Angel Financing: Making it Work for Your Company

by | Small Business Financing, Small Business Funding

There’s no intent to discourage here – and you probably knew this already – but raising money for your start-up or early-stage company can be harder than actually running and growing your business.

Funds are always scarce…there’s always someone in the room more than willing to tell you why your plan just won’t work…and even would-be investors who show serious interest in your company always have much safer places to put their money.

But enough with the negativity.

Assuming you’re completely committed to growing your business and that you’re getting encouraging feedback from the marketplace (in other words, someone’s buying whatever it is you’re selling), there are lots of ways to skin the cat. And if you’re caught halfway between your personal boot-strapped resources and attracting serious capital injections from private equity or private placement action, then “angel financing” might be a logical move.

What is Angel Financing?

The term “angel financing”originated in the mid-1900s, as a way to identify people who had helped finance Broadway productions.

Angel financing is acquired from individuals (angels) who put their own money into a company, usually in exchange for a share of ownership in the business, or debt that can be converted to equity sometime in the future. Angel investments tend to run from about $50 thousand at the low end, to up around $2 million.

Most angel investments are still made by individuals (or the trusts or other legal entities they control). The arrangement evolved in part because the relatively small amounts of funding needed (less than $2 million) for companies at this stage and scale – and the eventual return – could not justify the evaluation and due diligence needed to attract the interest of a larger venture firm.

But interestingly, there is a growing movement toward angel investment groups, or partnerships, where like-minded angel investors pool their capital to make larger financial commitments to companies of interest. Based on information from the Angel Resource Institute, angel investors have recently gravitated toward start-ups involving Internet applications, healthcare, telecom, and energy and utilities.

Angel investing is attractive for young companies because:

  • Angel investors tend to be patient in terms of their time horizons for return on investment, often expecting and tolerating a holding period of eight or even ten years. (Traditional institutional investors normally want to see a return in three to five years.)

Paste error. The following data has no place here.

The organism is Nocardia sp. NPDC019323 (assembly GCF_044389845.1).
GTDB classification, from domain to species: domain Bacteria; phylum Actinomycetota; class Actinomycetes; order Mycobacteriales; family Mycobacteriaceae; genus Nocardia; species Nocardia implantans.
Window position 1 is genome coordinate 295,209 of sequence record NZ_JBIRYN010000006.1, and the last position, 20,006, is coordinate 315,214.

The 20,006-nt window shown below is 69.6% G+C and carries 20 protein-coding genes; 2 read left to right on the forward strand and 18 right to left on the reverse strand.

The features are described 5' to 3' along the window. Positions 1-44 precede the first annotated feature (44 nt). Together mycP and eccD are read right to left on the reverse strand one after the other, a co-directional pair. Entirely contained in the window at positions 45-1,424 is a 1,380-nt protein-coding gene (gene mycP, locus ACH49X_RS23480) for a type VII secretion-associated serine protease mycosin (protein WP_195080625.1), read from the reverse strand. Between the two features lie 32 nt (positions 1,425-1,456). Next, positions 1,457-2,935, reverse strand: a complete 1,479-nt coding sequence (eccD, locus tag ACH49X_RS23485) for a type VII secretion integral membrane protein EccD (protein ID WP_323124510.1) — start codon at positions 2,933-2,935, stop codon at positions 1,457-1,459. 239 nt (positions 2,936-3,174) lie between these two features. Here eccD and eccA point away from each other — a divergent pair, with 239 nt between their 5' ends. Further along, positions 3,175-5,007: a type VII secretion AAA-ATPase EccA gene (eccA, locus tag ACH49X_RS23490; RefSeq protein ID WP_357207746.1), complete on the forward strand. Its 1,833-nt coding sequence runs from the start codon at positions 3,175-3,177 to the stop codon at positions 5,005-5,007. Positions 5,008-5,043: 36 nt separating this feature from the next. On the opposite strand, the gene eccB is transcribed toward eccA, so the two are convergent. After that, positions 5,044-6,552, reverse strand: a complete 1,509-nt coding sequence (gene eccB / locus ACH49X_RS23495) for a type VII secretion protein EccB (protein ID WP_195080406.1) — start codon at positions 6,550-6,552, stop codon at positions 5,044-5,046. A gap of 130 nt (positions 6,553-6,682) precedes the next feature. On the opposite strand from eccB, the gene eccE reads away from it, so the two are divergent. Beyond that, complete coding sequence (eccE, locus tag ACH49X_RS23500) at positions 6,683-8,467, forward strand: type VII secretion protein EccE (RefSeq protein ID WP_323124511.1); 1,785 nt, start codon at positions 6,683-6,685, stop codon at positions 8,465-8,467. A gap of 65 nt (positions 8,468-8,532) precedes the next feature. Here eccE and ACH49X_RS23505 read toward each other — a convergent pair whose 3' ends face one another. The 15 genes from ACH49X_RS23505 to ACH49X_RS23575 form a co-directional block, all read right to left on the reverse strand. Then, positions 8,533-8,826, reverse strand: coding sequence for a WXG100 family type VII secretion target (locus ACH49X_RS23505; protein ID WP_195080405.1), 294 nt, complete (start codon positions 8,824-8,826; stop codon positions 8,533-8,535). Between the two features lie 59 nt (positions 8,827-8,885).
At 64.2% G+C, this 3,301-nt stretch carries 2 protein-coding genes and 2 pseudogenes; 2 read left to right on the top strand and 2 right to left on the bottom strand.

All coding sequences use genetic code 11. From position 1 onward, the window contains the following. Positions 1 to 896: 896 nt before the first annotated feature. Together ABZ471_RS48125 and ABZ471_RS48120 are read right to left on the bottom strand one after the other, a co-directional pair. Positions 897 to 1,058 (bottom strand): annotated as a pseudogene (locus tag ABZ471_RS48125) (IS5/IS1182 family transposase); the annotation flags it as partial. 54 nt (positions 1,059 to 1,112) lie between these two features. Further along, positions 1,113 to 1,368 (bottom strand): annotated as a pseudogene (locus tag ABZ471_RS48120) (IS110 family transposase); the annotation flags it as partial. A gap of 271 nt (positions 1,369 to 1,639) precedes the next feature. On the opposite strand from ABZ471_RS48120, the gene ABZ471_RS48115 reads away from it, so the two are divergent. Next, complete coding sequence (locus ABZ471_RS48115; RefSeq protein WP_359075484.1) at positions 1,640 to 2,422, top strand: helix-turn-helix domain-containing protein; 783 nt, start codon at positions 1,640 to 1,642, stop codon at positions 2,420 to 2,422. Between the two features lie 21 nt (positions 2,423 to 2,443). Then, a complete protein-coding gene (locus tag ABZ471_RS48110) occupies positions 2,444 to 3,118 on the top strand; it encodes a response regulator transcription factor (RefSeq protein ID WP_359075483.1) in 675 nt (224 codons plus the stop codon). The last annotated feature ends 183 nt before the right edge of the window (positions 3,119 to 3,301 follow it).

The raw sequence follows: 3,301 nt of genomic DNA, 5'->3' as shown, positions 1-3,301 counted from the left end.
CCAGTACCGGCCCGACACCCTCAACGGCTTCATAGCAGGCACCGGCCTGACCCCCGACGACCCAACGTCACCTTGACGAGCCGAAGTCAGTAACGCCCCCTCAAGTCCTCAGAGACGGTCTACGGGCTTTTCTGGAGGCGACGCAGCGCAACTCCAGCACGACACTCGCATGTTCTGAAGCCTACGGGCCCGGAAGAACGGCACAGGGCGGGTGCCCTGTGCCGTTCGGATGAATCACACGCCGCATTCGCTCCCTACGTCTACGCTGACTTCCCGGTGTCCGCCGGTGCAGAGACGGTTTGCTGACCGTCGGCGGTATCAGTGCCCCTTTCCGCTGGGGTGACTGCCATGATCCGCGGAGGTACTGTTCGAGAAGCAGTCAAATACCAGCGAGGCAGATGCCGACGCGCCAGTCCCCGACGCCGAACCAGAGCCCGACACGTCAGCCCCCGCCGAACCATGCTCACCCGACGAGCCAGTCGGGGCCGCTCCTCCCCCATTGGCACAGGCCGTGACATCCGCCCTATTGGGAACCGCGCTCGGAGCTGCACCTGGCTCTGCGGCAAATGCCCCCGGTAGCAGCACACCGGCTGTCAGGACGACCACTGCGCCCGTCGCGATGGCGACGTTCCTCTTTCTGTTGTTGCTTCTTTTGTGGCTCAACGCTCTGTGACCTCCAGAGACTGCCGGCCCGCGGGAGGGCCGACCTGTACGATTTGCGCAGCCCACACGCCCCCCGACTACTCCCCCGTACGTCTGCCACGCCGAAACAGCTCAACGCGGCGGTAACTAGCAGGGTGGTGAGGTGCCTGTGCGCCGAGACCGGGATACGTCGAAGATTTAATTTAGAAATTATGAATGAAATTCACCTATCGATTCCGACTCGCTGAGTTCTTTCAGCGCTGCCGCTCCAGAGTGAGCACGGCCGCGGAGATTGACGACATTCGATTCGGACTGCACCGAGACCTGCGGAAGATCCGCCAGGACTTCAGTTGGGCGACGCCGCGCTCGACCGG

• An angel investor arrangement allows you and your company to off-load some risk, which can help preserve your personal assets and credit profile.
  • Angel investors often have direct experience in the kinds of business they like to help. Retired CEOs and entrepreneurs are often found in the angel investor role. This puts them in a position to provide your company valuable contacts for sales   leads, staffing, long-term growth planning, and even additional investors.

How to Find Angel Financing

In spite of recent efforts to formalize the angel investor community through various organizations and associations, the process still tends to boil down to effective networking and relationship building.

When starting your search, consider these resources:

  • Financial experts. Your accountant, your investment broker, your attorney, and your traditional banker should all be very familiar with your business and its potential. These individuals can also provide introductions to potential investors, even if they haven’t previously provided funding, or even heard the term “angel investor.” You will almost always have better luck if your contact can arrange a meeting with a potential investor, than if you called on your own.

Tip: Many retired executives enjoy the angel role not only for the potential financial rewards, but also for the chance to stay involved and relevant in their industries, even on a limited basis. Mention this when you’re approaching your contacts for potential leads.

  • Business Incubators. Business incubators, which are often attached to universities, foundations, and other not-for-profits, can provide outstanding contacts and access to possible investors. But, fair warning, most of the companies attached to the incubator will be in financial circumstances similar to yours. But, ultimately, your involvement with a reputable business incubator will be viewed as a positive by your investors.
  • Venture Capital Firms. Your company likely isn’t ready for structured venture financing, but you can call venture firms that  have worked with larger companies in your industry and ask them if they know of angel investors looking for opportunities in your sector. You might get lucky with a great referral and as a bonus, establish a contact at the venture firm for when you need it later on.
  • Angel Networks. Angel investor organizations, including the Virginia-based Angel Capital Association, can be great resources for growing companies. Angel networks are categorized by geography and industry focus. In addition to contacts, you’ll find information on preparing business plans and investment agreements, assembling a credible management team, and making effective investor presentations.

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